Dan Goldman, the former federal prosecutor who poured millions of his personal fortune into his bid for New York’s Tenth Congressional District, narrowly won Tuesday night after a nail-biter against the progressive State Assemblymember Yuh-Line Niou.
Goldman declared victory at a campaign party, while Niou said she was not ready to concede. Standing onstage in Soho, flanked by his wife and children, Goldman didn’t name his Democratic opponents in a brief speech. Instead, he focused on Donald Trump, whom he practically ran against during the primary, portraying himself as the man Democrats should send to Washington, D.C., to safeguard the nation’s democracy from a return by the former president.
“It is a rebuke of Donald Trump. He tried and failed again to meddle in an election,” Goldman said, referencing Trump’s bizarre quasi-endorsement last week. “We are facing threats unlike any we have seen before. Donald Trump and his authoritarian Republican Party are a danger to our progressive values, our safety, and our way of life. Make no mistake about it, he will run again in 2024, and he will try to steal the next election. If the Republicans take the majority in the House in November, they will try to impeach Biden, and they will grind our government to a standstill. The stakes could not be higher right now.”
Goldman, 46, is new to politics but had two huge advantages in the race: his personal wealth as heir to the Levi Strauss & Co. fortune, which he used to self-fund his campaign, and the endorsement of the New York Times editorial board. He ran on his decade-long record as a former Manhattan federal prosecutor under U.S. Attorney Preet Bharara and later as the lead counsel during Democrats’ first impeachment of Trump. (Earlier this year, he briefly ran for state attorney general but pulled out after Letitia James decided to run for reelection after all.)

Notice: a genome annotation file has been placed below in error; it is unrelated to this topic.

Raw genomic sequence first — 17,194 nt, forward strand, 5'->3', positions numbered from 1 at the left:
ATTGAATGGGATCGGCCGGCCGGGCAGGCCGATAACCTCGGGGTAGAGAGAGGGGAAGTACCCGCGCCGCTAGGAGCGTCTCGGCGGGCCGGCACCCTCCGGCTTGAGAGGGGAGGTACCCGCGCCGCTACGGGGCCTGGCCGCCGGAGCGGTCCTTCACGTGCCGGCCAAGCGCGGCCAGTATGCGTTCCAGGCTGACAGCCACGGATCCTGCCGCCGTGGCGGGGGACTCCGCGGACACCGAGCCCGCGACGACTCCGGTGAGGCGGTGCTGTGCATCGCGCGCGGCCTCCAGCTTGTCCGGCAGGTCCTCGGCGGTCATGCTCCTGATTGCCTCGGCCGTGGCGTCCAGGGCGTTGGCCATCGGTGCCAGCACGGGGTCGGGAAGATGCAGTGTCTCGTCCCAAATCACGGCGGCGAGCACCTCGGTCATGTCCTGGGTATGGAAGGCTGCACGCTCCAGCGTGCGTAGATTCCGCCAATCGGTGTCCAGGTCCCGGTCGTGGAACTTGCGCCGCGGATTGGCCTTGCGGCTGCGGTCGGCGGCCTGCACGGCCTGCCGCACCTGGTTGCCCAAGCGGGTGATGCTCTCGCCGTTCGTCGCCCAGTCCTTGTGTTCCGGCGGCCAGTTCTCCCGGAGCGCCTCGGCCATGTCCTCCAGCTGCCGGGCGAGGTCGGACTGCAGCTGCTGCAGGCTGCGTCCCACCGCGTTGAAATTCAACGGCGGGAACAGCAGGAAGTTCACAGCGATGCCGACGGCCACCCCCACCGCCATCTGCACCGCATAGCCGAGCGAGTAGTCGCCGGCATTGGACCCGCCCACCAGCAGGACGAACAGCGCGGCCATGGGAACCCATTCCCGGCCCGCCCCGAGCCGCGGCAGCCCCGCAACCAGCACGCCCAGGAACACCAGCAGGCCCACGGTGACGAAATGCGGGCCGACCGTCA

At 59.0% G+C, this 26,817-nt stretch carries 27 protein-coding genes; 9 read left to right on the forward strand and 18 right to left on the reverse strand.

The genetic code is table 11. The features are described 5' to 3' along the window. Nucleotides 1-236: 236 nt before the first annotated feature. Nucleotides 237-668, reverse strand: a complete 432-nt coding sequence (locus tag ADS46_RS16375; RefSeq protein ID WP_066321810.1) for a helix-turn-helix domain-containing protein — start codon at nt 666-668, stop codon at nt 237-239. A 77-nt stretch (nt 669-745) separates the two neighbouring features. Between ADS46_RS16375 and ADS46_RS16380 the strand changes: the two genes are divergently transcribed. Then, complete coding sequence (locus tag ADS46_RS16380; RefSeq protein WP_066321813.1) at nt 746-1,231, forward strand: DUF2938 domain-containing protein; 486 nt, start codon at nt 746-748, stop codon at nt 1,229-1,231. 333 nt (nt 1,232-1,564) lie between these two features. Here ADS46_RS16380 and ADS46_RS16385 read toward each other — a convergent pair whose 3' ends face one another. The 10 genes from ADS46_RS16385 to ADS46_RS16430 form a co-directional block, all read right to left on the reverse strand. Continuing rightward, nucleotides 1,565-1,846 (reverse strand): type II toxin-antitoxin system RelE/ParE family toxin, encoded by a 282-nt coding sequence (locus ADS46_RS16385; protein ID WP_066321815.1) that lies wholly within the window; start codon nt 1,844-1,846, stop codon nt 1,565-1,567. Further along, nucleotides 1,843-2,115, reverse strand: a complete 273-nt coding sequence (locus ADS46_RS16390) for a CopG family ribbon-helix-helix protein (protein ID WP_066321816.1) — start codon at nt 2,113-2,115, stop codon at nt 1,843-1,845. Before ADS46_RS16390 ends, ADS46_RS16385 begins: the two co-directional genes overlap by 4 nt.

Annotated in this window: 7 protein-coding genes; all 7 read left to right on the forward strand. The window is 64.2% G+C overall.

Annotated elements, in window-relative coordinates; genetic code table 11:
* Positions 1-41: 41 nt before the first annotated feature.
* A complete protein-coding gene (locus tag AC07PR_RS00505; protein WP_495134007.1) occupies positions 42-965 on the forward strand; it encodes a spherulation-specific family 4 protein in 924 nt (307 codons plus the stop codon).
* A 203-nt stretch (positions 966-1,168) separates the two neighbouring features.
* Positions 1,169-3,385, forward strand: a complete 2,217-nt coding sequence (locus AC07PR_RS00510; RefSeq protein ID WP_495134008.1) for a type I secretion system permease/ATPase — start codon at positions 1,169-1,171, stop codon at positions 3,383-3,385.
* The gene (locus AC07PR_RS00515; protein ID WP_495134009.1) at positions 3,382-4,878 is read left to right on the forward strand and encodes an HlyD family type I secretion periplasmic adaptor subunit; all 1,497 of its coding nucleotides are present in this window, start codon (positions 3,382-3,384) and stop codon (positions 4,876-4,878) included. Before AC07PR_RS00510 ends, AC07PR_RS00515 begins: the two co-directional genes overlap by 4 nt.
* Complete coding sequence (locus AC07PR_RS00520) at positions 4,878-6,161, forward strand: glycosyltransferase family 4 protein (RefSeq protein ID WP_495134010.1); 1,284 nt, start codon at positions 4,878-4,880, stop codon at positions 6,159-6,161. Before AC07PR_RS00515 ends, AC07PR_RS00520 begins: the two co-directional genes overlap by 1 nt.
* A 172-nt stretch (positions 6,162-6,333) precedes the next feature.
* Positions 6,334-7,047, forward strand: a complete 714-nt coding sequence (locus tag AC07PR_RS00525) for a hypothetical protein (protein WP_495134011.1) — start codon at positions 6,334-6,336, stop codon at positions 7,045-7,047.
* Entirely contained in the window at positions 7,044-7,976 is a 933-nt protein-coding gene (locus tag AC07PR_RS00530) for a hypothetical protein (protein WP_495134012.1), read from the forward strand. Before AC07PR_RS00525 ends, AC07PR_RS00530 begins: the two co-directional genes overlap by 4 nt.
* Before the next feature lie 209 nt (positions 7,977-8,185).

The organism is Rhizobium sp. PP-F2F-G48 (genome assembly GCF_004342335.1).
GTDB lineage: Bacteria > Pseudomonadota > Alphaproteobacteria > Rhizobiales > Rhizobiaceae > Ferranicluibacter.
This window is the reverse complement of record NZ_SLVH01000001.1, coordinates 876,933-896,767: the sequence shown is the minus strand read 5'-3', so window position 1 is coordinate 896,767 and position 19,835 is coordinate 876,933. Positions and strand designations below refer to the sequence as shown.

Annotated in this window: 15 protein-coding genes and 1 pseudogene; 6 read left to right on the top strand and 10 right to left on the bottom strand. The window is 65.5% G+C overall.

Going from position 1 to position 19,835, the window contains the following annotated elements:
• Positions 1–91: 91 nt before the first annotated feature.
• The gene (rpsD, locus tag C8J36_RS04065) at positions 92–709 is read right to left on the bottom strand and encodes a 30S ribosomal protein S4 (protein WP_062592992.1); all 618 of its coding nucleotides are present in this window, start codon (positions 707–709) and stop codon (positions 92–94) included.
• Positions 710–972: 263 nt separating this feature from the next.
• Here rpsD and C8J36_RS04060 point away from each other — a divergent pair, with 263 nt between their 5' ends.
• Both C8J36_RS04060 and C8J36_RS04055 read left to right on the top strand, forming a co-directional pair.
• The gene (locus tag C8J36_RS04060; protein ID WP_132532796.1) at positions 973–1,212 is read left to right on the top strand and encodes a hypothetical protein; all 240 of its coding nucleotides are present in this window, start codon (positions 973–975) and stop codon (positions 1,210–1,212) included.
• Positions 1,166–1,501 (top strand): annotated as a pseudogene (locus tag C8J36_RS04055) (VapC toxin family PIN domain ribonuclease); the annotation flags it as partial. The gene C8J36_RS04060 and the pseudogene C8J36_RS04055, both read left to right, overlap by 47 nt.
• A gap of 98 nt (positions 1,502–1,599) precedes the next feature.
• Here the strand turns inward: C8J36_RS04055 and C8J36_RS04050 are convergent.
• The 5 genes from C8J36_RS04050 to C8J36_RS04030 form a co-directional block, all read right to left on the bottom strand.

As he loaned his campaign close to $4 million of his fortune in the final month, Goldman was accused of trying to buy the seat, which Niou referenced during her remarks at a campaign event at the Brooklyn Marina. “Our district is not for sale,” she told throngs of supporters, who were upbeat as vote totals showed her within striking distance of Goldman. With some absentee ballots yet to be counted, she refused to give up, though she acknowledged she was trailing. “I know that tonight’s votes aren’t yet what we hope to hear, but we will not concede until we count every vote,” she said.
The race was unusual for the city — an open congressional seat. It began after a set of maps that were highly favorable to Democrats were struck down as unconstitutional by New York’s highest court. Under new maps ordered by the court, Jerry Nadler decided not to run to represent the new Tenth, which cleaved off his Upper West Side base and attached a huge swath of Brooklyn. Instead, he chose to run against his colleague Carolyn Maloney in the 12th, covering Manhattan’s Upper East and West Sides. Nadler’s decision created a vacuum in the new Tenth, drawing in candidates from former mayor Bill de Blasio to Jones, who relocated from Westchester.
For several months, there wasn’t a clear front-runner in the crowded field. Then, just weeks before the primary, the Times issued its long-awaited endorsement, backing Goldman to represent the district. The endorsement received swift criticism for selecting a newcomer over experienced local politicians and for endorsing a white man over a diverse field that included two women of color, Niou and Rivera. In the final two weeks, progressives such as Niou and Jones teamed up to urge voters to support anyone but Goldman, whom they view as a more conservative Democrat.
Although Goldman has won this race, it’s likely he will face a left-wing primary challenge in two years should he run for reelection given the sizable portion of the vote his various progressive challengers captured.